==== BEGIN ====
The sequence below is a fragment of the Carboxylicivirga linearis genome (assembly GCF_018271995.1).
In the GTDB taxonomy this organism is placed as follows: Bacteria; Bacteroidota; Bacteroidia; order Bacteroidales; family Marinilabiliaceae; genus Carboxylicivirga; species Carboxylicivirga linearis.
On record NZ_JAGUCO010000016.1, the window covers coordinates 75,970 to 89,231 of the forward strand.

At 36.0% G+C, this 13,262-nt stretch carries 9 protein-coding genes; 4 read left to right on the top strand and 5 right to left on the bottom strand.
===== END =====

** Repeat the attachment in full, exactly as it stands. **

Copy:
The sequence below is a fragment of the Carboxylicivirga linearis genome (assembly GCF_018271995.1).
In the GTDB taxonomy this organism is placed as follows: Bacteria; Bacteroidota; Bacteroidia; order Bacteroidales; family Marinilabiliaceae; genus Carboxylicivirga; species Carboxylicivirga linearis.
On record NZ_JAGUCO010000016.1, the window covers coordinates 75,970 to 89,231 of the forward strand.

At 36.0% G+C, this 13,262-nt stretch carries 9 protein-coding genes; 4 read left to right on the top strand and 5 right to left on the bottom strand.